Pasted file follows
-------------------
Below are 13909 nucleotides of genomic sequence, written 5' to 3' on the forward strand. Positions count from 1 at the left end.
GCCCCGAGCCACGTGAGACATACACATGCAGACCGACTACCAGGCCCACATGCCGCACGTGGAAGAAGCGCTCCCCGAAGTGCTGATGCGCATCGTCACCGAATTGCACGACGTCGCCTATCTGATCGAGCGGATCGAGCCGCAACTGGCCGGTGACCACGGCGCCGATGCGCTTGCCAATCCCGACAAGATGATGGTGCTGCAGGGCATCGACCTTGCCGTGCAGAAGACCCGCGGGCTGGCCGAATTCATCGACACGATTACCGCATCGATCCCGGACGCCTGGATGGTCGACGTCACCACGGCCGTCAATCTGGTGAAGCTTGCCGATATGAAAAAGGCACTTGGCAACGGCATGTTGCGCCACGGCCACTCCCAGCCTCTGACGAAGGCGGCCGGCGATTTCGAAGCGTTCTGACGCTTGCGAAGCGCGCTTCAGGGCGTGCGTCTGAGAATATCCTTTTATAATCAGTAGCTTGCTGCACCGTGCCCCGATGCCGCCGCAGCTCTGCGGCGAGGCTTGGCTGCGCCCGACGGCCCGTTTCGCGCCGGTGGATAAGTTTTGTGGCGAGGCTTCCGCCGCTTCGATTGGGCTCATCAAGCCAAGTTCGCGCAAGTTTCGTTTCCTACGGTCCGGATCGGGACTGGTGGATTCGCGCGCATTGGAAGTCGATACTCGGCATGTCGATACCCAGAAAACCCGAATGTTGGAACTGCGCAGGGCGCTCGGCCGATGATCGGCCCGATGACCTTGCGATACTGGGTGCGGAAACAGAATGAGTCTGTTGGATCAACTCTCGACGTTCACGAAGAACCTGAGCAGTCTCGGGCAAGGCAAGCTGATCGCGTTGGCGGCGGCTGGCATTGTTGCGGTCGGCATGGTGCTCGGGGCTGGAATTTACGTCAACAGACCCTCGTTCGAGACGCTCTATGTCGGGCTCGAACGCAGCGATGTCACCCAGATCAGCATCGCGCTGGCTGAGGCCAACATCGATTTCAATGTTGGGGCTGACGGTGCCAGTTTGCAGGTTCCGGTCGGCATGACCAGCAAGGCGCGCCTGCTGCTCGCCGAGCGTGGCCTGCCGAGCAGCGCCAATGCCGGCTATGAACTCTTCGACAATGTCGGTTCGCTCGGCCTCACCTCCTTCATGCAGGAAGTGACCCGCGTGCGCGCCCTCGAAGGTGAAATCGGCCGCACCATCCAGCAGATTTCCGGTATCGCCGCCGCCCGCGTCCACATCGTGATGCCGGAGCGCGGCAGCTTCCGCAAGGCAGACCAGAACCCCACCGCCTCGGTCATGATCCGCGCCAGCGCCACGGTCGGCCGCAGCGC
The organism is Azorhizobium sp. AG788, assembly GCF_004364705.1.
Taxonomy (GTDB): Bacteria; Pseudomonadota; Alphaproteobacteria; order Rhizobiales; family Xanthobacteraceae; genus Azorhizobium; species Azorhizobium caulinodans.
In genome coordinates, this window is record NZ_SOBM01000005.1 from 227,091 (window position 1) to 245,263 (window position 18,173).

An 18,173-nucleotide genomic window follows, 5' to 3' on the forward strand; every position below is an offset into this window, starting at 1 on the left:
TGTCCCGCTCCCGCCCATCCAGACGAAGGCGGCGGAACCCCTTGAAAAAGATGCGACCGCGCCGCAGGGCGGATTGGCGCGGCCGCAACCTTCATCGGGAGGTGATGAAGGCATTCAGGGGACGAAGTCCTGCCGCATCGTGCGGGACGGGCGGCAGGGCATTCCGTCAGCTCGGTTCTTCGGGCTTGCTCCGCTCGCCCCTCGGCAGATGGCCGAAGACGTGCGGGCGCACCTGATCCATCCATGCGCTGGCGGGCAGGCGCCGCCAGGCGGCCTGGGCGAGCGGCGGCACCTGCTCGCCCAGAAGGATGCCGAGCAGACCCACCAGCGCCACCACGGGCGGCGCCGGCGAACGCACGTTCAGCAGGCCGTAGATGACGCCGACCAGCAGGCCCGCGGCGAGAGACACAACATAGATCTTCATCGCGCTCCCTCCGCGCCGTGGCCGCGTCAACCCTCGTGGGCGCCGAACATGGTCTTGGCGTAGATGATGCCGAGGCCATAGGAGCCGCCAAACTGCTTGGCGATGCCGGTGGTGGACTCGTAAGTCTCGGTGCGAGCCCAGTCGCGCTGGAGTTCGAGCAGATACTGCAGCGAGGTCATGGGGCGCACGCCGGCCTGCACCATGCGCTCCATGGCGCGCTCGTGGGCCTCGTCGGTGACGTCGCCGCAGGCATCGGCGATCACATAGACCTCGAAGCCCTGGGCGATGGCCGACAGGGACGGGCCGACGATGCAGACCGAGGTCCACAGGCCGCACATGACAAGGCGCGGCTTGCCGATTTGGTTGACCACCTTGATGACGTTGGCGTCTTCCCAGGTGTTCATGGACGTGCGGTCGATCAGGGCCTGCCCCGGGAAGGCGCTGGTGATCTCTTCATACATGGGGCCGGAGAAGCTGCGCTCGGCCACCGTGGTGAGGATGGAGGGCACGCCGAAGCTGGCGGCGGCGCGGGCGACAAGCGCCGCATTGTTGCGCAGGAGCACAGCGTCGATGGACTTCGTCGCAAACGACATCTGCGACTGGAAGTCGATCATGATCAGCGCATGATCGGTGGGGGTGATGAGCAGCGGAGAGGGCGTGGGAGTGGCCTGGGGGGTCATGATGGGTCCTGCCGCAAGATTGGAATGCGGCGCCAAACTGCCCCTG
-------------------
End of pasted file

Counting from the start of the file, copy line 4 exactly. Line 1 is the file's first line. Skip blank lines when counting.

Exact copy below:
Taxonomy (GTDB): Bacteria; Pseudomonadota; Alphaproteobacteria; order Rhizobiales; family Xanthobacteraceae; genus Azorhizobium; species Azorhizobium caulinodans.